My young friends suggested picking me up in their new Tesla and heading “somewhere exotic.” How could I resist? That trip took us to a seemingly a seedy area of Bushwick at a branch of a Japanese ramen chain. Ichiran serves bowls of ramen at solo “flavor concentration booths.”
We had a short wait (15 minutes) before we were seated on bar stools facing a wall. Each of our booths was lined with posters explaining the process and food. Each also had chopsticks wrapped in an order form, plus a menu and the pencil needed to complete it. I had to select the strength and richness of the stock; the amount of garlic, scallions, sliced pork and hiden no tare (spicy red sauce); and the texture of the noodle.
Once completed, I then pressed a button to inform the server, hidden behind a bamboo curtain to retrieve the menu. The server lifted the shade only a couple inches to grab the menu, then closed it again.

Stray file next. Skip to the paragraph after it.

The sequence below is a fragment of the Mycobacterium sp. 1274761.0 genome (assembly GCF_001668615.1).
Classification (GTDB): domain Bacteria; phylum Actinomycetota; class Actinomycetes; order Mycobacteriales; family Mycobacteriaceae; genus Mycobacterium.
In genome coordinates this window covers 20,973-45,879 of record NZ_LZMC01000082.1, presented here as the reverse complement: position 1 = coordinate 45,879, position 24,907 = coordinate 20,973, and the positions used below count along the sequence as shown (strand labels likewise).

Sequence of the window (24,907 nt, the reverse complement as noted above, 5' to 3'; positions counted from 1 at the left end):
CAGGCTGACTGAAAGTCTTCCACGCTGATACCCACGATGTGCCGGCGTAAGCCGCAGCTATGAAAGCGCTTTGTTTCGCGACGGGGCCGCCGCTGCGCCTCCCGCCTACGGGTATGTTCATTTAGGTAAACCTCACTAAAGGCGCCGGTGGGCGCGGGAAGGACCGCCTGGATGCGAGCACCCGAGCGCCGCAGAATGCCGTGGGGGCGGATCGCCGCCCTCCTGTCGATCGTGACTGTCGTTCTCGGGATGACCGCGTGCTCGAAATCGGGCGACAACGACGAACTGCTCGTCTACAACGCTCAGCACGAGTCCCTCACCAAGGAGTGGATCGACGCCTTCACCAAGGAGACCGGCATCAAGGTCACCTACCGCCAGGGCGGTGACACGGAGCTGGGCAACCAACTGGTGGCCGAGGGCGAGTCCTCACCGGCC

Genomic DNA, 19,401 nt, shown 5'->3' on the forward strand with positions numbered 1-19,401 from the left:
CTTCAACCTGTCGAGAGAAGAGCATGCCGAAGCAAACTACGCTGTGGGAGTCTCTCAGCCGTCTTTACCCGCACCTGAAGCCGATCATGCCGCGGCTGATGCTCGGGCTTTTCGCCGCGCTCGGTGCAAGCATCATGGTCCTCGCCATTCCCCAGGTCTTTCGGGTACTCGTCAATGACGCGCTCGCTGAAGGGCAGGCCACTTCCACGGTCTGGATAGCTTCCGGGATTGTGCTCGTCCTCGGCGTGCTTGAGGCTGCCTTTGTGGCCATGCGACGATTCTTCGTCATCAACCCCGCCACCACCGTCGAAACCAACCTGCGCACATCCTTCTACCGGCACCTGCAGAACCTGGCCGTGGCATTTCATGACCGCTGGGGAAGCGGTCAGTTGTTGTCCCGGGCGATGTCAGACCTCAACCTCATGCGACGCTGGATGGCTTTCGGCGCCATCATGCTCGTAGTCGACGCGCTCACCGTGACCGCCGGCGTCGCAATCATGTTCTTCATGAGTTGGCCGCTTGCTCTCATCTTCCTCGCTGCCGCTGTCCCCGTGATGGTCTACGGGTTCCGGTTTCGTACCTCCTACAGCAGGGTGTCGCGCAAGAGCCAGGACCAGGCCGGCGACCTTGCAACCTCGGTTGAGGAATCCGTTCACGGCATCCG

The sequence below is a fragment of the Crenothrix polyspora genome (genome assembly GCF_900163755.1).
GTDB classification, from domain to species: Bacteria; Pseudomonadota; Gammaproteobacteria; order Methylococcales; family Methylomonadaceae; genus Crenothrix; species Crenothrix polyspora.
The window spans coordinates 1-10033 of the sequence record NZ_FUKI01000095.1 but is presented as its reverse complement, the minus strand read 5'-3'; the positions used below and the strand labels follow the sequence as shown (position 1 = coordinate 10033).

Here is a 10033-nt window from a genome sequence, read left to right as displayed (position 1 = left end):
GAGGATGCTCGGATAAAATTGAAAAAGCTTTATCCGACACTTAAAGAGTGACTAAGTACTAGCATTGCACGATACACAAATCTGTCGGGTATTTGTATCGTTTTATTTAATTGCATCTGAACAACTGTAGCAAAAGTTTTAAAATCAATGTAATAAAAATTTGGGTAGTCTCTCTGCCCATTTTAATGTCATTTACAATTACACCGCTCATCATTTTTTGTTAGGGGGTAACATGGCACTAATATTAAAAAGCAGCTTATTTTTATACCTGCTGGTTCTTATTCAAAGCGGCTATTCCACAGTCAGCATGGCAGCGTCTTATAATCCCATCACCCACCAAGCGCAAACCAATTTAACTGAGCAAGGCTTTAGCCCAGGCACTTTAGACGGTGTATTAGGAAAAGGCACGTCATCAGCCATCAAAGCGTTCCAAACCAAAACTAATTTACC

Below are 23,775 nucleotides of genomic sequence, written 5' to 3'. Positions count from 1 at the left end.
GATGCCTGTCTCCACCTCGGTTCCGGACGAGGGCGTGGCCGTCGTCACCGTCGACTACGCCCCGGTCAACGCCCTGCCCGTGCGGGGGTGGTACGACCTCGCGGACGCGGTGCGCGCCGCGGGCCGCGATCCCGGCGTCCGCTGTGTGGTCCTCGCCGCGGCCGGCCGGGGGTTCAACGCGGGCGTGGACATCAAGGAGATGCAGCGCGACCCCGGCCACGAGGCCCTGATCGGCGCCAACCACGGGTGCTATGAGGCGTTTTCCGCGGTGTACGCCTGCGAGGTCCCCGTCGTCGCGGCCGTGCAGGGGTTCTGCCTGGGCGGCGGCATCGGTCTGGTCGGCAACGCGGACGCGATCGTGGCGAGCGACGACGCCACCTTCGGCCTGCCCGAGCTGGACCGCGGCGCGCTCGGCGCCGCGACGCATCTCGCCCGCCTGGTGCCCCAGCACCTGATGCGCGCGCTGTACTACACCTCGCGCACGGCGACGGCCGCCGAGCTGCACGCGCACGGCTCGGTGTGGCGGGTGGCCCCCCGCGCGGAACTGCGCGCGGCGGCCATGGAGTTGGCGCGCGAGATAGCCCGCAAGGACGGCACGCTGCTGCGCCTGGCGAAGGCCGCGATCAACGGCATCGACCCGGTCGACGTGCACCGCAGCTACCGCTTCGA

While waiting for our dinner, we folded back the partitions between us to chat. I was told we would be silent at Ichiran in Japan. We yakked until each of our curtains we lifted high enough to pass through the steaming bowl of ramen and shut it again.
That ramen ($18.90) was wonderful, richer than what I had had at Ivan Ramen (where my broth was too salty to eat). My friend ordered kae-dama, a noodle refill, using our chopstick wrapper that could be used to that refill or beverages (beer, sake or soft drinks), extra toppings, a tonkotsu egg or dessert. That form reminded us that “soup refill is not available.”
If you’re looking for an unusual dining experience or just don’t want to talk to your date, this is the place.